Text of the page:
Before we continue, let's review what we already know about numbers. **Integers** are expressed in the following way: `1`

, `2`

, `43`

, `-27`

, etc. **Fractions** are expressed with a dot (`.`

): `12.45`

, `-401.238`

, etc. Please note that in some languages, you use a comma instead of a dot, but not in SQL! For example, `12,45`

is incorrect.

In PostgreSQL (and in most programming languages) there are three kinds of numbers:

**Integer** (`integer`

): stores integers (e.g., -5, 0, 5, 42).
**Floating-point** (`real`

, `double precision`

): stores fractions by approximating them in binary.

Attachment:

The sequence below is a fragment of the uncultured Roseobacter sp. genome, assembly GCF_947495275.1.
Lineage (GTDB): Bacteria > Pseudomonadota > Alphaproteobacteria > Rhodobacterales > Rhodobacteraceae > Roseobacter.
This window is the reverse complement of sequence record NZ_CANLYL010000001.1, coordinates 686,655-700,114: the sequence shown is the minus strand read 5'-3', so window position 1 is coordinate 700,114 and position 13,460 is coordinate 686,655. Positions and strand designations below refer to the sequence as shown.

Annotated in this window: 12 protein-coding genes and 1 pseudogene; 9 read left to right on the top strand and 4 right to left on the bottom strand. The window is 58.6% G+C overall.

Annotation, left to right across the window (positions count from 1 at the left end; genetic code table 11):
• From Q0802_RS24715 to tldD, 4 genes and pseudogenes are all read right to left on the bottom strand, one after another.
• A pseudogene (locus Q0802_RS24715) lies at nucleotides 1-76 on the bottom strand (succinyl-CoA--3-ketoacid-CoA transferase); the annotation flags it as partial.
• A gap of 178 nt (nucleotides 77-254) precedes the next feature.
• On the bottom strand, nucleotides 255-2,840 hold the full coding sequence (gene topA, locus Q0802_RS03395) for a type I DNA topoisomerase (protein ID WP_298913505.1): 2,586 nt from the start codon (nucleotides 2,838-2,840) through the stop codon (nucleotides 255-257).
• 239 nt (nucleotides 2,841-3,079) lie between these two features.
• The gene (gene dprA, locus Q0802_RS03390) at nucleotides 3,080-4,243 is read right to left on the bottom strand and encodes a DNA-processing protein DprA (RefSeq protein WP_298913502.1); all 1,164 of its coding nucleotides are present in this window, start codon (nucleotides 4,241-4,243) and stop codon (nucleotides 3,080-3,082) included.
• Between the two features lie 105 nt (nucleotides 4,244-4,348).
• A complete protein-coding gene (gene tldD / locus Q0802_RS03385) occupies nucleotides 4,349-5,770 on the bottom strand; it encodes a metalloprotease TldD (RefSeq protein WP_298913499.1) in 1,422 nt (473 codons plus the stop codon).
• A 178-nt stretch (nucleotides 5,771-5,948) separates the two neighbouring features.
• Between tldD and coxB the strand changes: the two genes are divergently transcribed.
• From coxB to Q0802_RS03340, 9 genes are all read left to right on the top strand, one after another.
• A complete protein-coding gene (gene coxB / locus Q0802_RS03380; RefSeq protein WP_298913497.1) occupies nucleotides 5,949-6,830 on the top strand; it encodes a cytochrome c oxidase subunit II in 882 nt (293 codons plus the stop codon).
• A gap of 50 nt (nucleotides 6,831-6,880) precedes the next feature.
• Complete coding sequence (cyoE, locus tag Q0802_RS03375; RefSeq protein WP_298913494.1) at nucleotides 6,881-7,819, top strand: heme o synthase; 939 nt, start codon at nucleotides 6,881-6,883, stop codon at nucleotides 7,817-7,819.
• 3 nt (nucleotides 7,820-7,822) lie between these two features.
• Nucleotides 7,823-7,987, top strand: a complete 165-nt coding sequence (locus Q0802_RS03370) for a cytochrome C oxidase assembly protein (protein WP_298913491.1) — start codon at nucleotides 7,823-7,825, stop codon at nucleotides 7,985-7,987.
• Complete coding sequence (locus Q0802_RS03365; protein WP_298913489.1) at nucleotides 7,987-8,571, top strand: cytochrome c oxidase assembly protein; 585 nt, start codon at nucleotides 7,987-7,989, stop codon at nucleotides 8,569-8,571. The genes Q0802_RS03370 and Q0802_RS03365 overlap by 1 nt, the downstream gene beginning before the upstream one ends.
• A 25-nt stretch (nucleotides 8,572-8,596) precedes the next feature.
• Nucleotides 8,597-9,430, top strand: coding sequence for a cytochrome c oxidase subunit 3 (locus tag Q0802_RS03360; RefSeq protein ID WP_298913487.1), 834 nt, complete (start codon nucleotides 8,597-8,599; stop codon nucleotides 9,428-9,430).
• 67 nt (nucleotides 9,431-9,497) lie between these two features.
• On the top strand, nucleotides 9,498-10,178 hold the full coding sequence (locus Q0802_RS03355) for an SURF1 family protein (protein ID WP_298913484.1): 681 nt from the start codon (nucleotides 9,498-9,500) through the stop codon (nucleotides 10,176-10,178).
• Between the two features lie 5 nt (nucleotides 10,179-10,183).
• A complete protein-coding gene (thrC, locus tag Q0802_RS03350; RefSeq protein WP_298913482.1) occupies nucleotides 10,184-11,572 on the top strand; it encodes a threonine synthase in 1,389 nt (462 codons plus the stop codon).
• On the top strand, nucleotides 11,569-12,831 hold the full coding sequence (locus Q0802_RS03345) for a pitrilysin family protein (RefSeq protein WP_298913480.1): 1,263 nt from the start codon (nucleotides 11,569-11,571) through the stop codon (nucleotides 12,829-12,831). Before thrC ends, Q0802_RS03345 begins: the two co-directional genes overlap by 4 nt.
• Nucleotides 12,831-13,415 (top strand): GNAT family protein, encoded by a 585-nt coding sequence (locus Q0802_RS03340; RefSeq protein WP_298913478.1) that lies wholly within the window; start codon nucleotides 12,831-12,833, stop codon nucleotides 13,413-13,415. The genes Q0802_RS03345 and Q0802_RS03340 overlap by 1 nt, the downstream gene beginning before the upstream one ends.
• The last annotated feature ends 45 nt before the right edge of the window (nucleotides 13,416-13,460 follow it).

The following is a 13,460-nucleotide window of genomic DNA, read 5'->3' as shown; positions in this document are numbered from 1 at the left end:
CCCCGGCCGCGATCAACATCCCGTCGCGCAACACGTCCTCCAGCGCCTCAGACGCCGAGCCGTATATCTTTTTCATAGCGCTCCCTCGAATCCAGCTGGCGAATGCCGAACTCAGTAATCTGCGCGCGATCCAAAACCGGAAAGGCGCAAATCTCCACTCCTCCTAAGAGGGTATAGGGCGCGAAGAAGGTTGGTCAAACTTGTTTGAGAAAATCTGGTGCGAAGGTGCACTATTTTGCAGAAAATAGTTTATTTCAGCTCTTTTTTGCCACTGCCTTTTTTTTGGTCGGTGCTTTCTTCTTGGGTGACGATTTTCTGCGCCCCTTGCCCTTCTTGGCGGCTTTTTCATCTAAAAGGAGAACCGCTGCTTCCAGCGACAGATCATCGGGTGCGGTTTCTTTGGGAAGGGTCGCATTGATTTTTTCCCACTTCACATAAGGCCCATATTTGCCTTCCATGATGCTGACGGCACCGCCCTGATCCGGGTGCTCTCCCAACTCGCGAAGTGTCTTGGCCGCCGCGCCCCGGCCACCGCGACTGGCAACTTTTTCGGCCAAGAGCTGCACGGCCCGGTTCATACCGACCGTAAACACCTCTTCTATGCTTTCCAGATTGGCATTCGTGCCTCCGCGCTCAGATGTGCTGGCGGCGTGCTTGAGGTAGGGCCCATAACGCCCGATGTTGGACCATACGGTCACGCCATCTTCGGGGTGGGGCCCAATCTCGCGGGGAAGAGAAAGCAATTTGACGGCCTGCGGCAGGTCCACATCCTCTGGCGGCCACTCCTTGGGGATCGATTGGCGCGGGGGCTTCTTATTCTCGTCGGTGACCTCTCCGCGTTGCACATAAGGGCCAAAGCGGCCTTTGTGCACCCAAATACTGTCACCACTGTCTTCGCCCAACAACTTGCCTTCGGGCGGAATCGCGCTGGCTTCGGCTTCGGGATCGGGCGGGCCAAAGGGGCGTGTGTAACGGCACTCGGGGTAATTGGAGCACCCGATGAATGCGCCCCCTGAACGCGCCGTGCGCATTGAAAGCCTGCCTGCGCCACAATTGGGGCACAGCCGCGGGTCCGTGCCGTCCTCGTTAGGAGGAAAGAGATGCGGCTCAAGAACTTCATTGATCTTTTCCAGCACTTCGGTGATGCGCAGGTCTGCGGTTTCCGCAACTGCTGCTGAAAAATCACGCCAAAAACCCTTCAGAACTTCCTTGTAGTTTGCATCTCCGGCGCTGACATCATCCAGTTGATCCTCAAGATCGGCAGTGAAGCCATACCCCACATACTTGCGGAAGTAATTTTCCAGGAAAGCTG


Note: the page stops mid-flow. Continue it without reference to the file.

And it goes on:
**Decimal** (`numeric`

): stores fractions in decimal format.

In this part, we'll discuss some of the differences between PostgreSQL's number data types.

Of course, you can use the four basic mathematical operations (add `+`

, subtract `-`

, multiply `*`

, and divide `/`

) with actual numbers in PostgreSQL. You can also use columns and constant numbers together. Take a look at the example below:

SELECT hp / 4 AS quarter_hp
FROM character;